Chicago — With the arrival of summer, I’m sure many people in the workforce are looking forward to some of their favorite activities and pastimes, getting their beach outfits and vacation plans in order. Gone are the days of completely free summers that professionals my age spent years growing accustomed to, but still we welcome certain aspects of the season with the same eagerness.
However, whether you're soaking up the sun in downtown Chicago, Miami or anywhere in the country, 1 in 12 of those you come across are likely to be struggling with a condition that can make the summer as terrifying as it can be exciting: asthma. The Centers of Disease Control and Prevention estimates that 8% of the country (25 million people) wrestles with the sometimes deadly ailment and from personal experience, the changing of the seasons can spell trouble for one’s plans and overall health this summer.
For me, the hot summer days have long been a signal that it was time to check in with my doctor and keep my inhalers closer than I did in the other seasons. People like me in the workforce and beyond shouldn’t let their asthma get in the way of their summer plans.
Here’s some tips to stay on top of it.
Check in with your doctor
It’s ideal to visit your doctor before your worst asthma season arrives in order to develop a game plan for how you're going to keep it under control. The doctor will likely determine how controlled your asthma is overall and what medications or natural remedies you can turn toward to help you. Make sure to reschedule a follow up visit in order to update the doctor on what’s working and what isn’t.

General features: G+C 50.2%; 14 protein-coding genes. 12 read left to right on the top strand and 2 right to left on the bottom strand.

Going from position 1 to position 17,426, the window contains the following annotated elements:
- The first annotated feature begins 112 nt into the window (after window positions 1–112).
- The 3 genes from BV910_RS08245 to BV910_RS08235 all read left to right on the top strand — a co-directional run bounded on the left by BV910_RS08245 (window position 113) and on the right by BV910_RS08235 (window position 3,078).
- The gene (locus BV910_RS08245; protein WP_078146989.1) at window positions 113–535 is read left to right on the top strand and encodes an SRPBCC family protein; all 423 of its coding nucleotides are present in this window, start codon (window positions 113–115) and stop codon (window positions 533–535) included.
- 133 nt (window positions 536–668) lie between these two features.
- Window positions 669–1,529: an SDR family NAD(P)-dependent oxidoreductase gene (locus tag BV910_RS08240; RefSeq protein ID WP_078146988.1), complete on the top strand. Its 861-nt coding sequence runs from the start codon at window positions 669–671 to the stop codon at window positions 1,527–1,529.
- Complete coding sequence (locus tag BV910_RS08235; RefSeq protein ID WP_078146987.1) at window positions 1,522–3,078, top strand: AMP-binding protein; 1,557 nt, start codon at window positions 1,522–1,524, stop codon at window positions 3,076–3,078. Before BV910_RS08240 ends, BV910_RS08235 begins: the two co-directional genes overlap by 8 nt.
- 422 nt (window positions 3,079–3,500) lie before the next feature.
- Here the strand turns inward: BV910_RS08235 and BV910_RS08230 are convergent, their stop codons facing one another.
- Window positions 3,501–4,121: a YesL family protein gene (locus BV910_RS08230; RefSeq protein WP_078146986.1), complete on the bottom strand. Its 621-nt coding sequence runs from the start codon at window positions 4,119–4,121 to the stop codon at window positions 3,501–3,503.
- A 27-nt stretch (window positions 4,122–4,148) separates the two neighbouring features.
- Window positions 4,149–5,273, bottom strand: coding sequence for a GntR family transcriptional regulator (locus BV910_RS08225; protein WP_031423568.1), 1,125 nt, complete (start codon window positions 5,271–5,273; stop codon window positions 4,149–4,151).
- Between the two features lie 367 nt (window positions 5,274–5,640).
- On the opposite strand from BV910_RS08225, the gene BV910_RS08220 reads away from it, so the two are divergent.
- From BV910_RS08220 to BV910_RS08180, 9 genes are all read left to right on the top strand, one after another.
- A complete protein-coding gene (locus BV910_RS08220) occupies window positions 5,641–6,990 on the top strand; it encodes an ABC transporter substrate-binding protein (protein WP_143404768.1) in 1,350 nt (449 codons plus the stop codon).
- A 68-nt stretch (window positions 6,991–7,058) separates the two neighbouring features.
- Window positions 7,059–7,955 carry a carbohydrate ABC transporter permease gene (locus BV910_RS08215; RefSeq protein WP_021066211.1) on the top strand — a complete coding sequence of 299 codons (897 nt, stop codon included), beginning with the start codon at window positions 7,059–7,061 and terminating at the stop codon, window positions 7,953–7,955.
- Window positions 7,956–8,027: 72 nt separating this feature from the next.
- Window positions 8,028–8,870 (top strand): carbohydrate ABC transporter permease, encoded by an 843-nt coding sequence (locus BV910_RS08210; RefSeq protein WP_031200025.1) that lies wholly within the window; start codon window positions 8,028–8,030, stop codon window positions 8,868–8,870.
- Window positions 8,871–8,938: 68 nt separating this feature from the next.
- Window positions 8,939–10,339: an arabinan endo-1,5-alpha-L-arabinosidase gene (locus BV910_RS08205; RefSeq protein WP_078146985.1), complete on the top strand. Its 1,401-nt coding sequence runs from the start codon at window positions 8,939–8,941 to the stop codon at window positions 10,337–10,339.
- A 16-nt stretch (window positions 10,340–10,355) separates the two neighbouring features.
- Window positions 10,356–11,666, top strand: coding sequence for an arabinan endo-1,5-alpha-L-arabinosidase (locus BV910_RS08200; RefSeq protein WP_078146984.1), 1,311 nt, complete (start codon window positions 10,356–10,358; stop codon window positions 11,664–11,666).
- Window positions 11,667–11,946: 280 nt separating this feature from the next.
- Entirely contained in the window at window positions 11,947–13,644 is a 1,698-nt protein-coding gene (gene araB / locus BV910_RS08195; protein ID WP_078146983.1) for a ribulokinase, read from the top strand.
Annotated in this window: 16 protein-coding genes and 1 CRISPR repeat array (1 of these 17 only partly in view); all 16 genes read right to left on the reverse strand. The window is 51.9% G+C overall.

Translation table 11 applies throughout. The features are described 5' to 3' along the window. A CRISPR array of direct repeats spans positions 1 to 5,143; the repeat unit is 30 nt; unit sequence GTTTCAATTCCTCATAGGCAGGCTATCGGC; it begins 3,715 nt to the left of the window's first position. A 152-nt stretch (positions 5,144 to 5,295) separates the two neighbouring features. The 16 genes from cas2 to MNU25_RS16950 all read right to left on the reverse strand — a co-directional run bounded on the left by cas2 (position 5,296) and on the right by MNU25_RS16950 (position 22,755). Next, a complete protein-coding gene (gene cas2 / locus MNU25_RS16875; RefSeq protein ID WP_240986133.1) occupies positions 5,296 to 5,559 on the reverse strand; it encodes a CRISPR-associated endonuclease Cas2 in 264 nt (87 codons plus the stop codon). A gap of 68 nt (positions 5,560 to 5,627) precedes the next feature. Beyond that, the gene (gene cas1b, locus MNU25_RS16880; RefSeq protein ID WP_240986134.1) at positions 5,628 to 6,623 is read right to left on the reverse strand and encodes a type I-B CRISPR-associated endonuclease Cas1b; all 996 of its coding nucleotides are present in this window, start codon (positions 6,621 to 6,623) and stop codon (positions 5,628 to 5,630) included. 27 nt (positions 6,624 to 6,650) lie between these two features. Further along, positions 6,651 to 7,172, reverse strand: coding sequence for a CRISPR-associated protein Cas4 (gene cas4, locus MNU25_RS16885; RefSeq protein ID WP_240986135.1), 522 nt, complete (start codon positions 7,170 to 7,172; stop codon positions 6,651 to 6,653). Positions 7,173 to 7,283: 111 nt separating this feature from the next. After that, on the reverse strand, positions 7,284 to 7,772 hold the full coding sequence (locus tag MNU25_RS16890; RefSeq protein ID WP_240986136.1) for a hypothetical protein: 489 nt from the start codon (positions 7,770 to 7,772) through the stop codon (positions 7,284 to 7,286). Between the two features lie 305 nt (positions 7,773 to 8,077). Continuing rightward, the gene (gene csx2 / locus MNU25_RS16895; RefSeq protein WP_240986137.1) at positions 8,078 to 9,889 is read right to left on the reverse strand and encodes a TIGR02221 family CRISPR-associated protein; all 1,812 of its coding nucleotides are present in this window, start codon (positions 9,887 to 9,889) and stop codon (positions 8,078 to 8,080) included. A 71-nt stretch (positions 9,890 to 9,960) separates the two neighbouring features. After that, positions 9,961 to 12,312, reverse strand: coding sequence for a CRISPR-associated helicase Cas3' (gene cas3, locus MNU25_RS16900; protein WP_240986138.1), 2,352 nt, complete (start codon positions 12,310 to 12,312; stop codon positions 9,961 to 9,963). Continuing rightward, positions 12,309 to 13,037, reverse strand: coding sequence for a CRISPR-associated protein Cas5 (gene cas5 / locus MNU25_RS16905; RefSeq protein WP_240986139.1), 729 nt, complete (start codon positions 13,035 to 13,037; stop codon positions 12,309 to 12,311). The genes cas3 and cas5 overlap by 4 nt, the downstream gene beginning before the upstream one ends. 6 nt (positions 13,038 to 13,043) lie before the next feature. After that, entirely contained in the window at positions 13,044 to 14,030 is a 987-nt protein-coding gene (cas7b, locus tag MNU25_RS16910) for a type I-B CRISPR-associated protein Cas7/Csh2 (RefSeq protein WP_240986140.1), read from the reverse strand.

Didn’t have a chance to visit before the season arrived? That’s okay. Call the doctor right away and see when’s the earliest you can come into the office. If you're struggling to breathe and you can’t wait until your appointment, you should probably just head to the emergency room. Asthma can progress really fast and become life threatening if you don’t act. Don’t wait.
Stay disciplined with your meds
If you have to take a long-term inhaler, it’s imperative that you stick to it. Medications like Flovent aim to improve your asthma over time rather than in the moment like other rescue inhalers. If you need to set reminders or alarms to remember to take them, please do. What motivates me are the times I’ve spent in and outside work, struggling to breathe in situations that I would’ve otherwise enjoyed. I’ve had too many of those. That’s why I keep my inhalers on me at all times, no matter where I go. If you need to do that too, do it.
Your friends or family might have plans this summer on days that you're struggling. You’ll need to be honest with them and yourself about what you’re dealing with. Don’t pretend nothing is wrong as I have. That’ll land you in the emergency room or worse. Stick to the plan you and your doctor developed and soon you’ll be able to have the summer fun you deserve.